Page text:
Women are failing to get top roles at the BBC due to their lack of confidence, according to the organisation’s news chief.
Jonathan Munro, Head of Newsgathering at BBC, has said that male executives at the organisation may have been guilty of ‘unconscious bias’.
Speaking to the Telegraph, Munro said, “Appointments we made over the years were people hiring in the image of themselves. It becomes a self-fulfilling prophecy.”
“I don’t think people realised they were being biased, but the evidence was pretty strong.”
Continuing he said, “If you walk around the BBC newsroom it’s a really diverse place, but you find some very capable women don’t feel confident enough to pitch for stuff that we’d really like them to apply for.”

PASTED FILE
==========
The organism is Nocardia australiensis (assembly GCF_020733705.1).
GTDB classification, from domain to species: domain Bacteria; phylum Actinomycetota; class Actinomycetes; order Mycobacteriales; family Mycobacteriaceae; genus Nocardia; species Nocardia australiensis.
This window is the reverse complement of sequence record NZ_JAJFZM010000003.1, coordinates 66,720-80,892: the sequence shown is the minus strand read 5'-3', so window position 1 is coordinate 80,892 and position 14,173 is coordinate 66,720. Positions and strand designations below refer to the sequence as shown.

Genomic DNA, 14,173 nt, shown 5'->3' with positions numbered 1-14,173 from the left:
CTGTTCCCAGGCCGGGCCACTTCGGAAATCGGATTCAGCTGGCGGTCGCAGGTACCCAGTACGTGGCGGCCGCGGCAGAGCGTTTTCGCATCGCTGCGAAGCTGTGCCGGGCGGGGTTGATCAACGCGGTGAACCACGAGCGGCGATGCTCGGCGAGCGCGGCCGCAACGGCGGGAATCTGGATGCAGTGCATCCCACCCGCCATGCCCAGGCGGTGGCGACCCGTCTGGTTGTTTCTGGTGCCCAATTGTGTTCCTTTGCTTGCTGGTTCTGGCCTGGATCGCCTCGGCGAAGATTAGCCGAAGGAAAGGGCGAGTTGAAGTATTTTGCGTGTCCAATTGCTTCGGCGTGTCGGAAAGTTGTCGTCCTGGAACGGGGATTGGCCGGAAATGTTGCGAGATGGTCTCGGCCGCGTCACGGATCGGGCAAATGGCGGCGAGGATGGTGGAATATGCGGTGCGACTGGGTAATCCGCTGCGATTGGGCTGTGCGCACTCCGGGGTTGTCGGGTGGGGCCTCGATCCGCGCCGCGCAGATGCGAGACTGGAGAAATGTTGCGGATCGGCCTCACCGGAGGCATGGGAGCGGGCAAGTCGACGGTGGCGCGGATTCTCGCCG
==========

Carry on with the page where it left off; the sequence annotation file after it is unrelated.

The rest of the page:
Women currently only fill six of the top 15 reporting positions at the BBC, including senior newsreader Emily Maitlis, Scotland editor Sarah Smith, China editor Carrie Gracie, special correspondent Lucy Manning and education editor Branwen Jeffreys. Laura Kuenssberg was also hired as the political editor last year, becoming the first woman to hold this role.
The BBC is now offering its female employees ‘confidence training’ and increased flexible working opportunities.
However, Munro also admitted that it had a “real recruitment problem at all levels for ethnic minorities.”
He said, “Unless you recruit at a low level you don’t get that pipeline of talent coming through, and we’ve not cracked that yet. There are some talented BAME staff in junior jobs but we need to get them through the ranks more quickly.”